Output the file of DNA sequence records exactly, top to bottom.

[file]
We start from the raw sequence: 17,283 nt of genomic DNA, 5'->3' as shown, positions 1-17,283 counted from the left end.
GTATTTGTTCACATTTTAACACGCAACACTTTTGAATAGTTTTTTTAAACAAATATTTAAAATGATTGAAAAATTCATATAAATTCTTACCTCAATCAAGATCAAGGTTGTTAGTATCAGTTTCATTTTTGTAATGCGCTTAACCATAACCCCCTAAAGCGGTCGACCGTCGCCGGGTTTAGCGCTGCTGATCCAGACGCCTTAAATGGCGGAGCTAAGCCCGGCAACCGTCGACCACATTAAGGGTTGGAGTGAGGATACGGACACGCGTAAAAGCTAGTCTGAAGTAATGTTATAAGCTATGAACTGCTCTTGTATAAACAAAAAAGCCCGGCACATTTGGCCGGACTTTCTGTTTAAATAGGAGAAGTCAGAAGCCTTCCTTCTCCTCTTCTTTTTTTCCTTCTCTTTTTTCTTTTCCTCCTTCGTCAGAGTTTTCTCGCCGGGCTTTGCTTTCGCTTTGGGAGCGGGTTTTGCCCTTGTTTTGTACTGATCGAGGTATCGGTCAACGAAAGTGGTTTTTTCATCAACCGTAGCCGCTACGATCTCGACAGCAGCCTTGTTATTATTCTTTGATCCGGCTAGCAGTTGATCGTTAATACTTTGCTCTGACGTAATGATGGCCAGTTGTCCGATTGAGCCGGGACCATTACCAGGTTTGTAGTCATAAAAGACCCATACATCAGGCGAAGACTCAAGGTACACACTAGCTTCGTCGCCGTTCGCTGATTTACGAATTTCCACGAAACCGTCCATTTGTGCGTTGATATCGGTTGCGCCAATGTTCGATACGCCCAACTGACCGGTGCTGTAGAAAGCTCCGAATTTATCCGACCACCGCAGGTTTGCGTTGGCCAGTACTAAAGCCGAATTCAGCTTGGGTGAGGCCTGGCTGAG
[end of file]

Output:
We start from the raw sequence: 17,283 nt of genomic DNA, 5'->3' as shown, positions 1-17,283 counted from the left end.
GTATTTGTTCACATTTTAACACGCAACACTTTTGAATAGTTTTTTTAAACAAATATTTAAAATGATTGAAAAATTCATATAAATTCTTACCTCAATCAAGATCAAGGTTGTTAGTATCAGTTTCATTTTTGTAATGCGCTTAACCATAACCCCCTAAAGCGGTCGACCGTCGCCGGGTTTAGCGCTGCTGATCCAGACGCCTTAAATGGCGGAGCTAAGCCCGGCAACCGTCGACCACATTAAGGGTTGGAGTGAGGATACGGACACGCGTAAAAGCTAGTCTGAAGTAATGTTATAAGCTATGAACTGCTCTTGTATAAACAAAAAAGCCCGGCACATTTGGCCGGACTTTCTGTTTAAATAGGAGAAGTCAGAAGCCTTCCTTCTCCTCTTCTTTTTTTCCTTCTCTTTTTTCTTTTCCTCCTTCGTCAGAGTTTTCTCGCCGGGCTTTGCTTTCGCTTTGGGAGCGGGTTTTGCCCTTGTTTTGTACTGATCGAGGTATCGGTCAACGAAAGTGGTTTTTTCATCAACCGTAGCCGCTACGATCTCGACAGCAGCCTTGTTATTATTCTTTGATCCGGCTAGCAGTTGATCGTTAATACTTTGCTCTGACGTAATGATGGCCAGTTGTCCGATTGAGCCGGGACCATTACCAGGTTTGTAGTCATAAAAGACCCATACATCAGGCGAAGACTCAAGGTACACACTAGCTTCGTCGCCGTTCGCTGATTTACGAATTTCCACGAAACCGTCCATTTGTGCGTTGATATCGGTTGCGCCAATGTTCGATACGCCCAACTGACCGGTGCTGTAGAAAGCTCCGAATTTATCCGACCACCGCAGGTTTGCGTTGGCCAGTACTAAAGCCGAATTCAGCTTGGGTGAGGCCTGGCTGAG